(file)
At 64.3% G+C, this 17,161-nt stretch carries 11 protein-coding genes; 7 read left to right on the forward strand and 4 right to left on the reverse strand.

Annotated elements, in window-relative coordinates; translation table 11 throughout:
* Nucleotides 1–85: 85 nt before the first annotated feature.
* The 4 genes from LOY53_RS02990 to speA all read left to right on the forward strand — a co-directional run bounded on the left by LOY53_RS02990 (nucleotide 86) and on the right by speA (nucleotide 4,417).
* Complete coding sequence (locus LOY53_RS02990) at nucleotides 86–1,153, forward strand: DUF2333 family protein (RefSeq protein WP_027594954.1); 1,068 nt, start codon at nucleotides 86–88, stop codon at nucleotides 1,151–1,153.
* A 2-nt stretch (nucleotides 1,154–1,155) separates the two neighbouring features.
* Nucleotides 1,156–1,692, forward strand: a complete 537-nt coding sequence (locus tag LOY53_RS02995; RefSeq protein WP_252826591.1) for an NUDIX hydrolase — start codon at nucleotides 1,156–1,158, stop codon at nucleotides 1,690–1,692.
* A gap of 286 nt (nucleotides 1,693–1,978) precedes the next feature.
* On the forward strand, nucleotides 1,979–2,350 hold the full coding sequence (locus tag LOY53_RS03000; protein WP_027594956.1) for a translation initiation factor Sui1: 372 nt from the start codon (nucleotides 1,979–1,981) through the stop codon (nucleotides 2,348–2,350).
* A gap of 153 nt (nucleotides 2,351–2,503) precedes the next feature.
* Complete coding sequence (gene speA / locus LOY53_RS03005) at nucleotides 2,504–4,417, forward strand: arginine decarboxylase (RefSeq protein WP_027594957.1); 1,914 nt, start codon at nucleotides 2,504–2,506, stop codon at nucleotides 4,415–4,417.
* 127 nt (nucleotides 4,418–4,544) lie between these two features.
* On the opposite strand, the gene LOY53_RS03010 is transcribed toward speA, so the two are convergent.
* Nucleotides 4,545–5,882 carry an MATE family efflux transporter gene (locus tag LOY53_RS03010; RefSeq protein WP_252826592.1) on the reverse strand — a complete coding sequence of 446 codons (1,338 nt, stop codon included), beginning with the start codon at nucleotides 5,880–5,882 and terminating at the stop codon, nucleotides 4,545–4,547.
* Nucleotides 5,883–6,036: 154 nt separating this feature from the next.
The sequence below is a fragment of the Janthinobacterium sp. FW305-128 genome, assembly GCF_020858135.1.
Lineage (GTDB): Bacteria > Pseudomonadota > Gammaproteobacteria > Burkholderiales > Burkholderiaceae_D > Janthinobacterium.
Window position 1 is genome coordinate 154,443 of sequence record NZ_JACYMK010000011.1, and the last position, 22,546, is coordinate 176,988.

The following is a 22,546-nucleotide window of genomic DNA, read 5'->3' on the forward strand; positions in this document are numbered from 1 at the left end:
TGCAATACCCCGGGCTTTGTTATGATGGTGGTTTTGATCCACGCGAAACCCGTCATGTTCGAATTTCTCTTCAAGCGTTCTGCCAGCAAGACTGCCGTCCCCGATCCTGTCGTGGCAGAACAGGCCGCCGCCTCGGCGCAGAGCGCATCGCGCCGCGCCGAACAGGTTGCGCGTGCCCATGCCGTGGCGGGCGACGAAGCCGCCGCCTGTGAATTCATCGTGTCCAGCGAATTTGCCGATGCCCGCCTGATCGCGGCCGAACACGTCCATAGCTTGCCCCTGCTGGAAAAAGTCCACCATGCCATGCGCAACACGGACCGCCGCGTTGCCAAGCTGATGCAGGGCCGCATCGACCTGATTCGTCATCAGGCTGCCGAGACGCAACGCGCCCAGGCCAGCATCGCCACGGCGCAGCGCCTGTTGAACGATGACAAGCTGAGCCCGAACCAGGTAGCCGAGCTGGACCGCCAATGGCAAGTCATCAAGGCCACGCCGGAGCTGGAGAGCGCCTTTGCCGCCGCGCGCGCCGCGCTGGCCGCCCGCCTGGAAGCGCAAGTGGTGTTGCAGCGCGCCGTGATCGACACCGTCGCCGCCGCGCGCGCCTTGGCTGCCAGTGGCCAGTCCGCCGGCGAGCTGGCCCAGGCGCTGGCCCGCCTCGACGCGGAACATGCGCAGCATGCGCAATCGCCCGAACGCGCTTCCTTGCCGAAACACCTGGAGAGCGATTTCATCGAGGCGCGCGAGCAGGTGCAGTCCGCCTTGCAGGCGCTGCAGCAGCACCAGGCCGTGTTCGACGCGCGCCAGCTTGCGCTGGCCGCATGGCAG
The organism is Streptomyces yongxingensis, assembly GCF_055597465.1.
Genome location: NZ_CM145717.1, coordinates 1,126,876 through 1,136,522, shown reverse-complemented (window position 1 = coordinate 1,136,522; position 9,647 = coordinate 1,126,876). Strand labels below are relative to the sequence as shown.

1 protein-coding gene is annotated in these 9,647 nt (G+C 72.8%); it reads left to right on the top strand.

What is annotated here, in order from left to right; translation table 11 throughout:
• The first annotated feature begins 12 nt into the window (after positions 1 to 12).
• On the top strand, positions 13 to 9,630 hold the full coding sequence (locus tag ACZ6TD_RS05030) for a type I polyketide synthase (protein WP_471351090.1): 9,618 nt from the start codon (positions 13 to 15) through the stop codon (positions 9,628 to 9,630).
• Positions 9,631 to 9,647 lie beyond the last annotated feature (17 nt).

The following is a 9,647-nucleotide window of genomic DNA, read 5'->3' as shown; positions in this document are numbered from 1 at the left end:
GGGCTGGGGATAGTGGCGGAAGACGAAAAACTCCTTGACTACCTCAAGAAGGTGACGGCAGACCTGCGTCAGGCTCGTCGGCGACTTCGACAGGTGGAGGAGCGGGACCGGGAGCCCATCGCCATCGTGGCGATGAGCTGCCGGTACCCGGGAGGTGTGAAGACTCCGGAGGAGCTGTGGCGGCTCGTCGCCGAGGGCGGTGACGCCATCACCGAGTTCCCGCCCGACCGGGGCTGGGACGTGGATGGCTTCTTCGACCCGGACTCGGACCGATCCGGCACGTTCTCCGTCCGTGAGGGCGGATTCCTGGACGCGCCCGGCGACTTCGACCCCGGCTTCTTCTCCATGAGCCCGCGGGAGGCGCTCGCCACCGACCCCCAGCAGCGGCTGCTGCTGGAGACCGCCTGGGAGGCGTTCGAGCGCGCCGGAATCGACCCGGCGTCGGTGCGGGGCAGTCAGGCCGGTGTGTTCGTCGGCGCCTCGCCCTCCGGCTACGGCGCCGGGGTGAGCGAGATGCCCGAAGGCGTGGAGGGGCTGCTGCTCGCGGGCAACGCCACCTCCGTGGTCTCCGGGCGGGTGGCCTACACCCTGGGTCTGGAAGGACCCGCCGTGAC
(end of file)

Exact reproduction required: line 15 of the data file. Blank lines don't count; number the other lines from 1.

* Nucleotides 5,883–6,036: 154 nt separating this feature from the next.